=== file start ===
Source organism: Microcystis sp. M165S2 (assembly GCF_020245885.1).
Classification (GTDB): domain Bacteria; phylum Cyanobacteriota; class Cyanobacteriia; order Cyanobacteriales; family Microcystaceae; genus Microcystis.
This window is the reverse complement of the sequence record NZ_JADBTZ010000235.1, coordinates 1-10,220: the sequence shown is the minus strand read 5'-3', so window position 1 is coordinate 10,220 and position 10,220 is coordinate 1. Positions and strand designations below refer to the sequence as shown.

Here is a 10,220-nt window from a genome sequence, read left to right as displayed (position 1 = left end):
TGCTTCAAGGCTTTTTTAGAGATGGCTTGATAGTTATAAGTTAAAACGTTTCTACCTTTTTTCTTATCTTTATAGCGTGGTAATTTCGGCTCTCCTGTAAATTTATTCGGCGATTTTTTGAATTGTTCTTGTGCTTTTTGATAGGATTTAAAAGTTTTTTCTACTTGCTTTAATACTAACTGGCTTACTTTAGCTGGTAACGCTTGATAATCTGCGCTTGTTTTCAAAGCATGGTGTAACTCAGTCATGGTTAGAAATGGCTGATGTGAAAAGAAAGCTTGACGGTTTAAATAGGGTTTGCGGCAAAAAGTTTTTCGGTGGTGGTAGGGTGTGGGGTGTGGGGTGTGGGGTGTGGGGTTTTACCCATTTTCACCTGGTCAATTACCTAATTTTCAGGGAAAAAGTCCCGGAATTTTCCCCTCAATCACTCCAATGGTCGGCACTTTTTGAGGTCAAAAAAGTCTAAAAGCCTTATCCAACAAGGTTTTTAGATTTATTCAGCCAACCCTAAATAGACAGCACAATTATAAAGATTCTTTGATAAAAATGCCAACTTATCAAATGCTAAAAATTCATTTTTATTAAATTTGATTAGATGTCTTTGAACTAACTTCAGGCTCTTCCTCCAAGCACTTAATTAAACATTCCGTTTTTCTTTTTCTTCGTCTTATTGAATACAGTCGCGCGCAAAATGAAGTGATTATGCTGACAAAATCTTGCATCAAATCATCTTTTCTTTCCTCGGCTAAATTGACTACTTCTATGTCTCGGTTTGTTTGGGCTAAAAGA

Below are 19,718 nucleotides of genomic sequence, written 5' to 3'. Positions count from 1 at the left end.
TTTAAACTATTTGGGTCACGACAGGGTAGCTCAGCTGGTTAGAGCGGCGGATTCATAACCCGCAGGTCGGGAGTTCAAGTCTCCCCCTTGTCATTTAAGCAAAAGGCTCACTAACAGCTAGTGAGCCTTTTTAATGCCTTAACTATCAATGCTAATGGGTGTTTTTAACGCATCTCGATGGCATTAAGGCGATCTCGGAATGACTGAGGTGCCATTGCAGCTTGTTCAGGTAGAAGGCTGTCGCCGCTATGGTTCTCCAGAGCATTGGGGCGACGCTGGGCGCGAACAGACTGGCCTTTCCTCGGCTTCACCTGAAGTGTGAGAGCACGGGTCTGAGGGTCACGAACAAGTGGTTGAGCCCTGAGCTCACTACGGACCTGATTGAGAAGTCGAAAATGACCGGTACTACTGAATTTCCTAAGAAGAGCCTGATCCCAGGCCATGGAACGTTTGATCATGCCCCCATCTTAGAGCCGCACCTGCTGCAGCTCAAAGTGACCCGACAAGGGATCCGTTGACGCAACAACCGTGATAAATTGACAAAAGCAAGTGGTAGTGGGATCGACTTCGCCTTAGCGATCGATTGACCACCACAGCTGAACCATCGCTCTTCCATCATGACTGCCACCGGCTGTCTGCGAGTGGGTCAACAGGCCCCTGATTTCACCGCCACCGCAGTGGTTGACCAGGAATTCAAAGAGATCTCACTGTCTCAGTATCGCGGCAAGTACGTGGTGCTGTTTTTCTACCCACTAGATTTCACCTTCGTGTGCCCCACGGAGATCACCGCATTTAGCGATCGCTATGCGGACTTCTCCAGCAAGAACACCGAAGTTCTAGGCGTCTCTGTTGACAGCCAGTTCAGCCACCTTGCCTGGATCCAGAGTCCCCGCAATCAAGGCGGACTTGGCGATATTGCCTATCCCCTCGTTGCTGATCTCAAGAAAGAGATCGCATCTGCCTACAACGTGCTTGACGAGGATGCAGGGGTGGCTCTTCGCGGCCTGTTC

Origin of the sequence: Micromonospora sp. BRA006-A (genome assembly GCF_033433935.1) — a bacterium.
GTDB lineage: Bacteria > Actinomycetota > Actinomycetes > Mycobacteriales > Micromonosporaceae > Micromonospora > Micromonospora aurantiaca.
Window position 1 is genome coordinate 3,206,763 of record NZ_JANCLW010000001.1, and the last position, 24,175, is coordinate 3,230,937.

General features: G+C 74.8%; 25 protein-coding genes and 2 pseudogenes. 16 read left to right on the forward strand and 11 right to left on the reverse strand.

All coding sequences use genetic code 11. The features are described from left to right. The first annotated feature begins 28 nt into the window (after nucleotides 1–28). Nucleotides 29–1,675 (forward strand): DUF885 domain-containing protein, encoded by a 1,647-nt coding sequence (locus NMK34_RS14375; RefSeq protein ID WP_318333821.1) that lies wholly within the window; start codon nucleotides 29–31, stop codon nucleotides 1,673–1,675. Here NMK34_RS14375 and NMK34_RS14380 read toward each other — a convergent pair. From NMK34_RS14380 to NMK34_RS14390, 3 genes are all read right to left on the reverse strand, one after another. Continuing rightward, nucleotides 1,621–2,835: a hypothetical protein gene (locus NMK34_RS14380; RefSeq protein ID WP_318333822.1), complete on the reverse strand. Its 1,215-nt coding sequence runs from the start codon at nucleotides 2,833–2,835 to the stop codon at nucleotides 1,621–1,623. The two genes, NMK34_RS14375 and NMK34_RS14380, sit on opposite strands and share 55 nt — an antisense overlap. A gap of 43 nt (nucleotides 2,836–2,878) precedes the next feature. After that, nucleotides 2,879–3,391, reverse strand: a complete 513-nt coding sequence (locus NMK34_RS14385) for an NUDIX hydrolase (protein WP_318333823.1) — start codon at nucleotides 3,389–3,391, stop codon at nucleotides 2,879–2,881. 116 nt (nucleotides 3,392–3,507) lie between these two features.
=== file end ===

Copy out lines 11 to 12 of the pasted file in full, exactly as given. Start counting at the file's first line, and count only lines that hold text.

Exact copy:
General features: G+C 74.8%; 25 protein-coding genes and 2 pseudogenes. 16 read left to right on the forward strand and 11 right to left on the reverse strand.

All coding sequences use genetic code 11. The features are described from left to right. The first annotated feature begins 28 nt into the window (after nucleotides 1–28). Nucleotides 29–1,675 (forward strand): DUF885 domain-containing protein, encoded by a 1,647-nt coding sequence (locus NMK34_RS14375; RefSeq protein ID WP_318333821.1) that lies wholly within the window; start codon nucleotides 29–31, stop codon nucleotides 1,673–1,675. Here NMK34_RS14375 and NMK34_RS14380 read toward each other — a convergent pair. From NMK34_RS14380 to NMK34_RS14390, 3 genes are all read right to left on the reverse strand, one after another. Continuing rightward, nucleotides 1,621–2,835: a hypothetical protein gene (locus NMK34_RS14380; RefSeq protein ID WP_318333822.1), complete on the reverse strand. Its 1,215-nt coding sequence runs from the start codon at nucleotides 2,833–2,835 to the stop codon at nucleotides 1,621–1,623. The two genes, NMK34_RS14375 and NMK34_RS14380, sit on opposite strands and share 55 nt — an antisense overlap. A gap of 43 nt (nucleotides 2,836–2,878) precedes the next feature. After that, nucleotides 2,879–3,391, reverse strand: a complete 513-nt coding sequence (locus NMK34_RS14385) for an NUDIX hydrolase (protein WP_318333823.1) — start codon at nucleotides 3,389–3,391, stop codon at nucleotides 2,879–2,881. 116 nt (nucleotides 3,392–3,507) lie between these two features.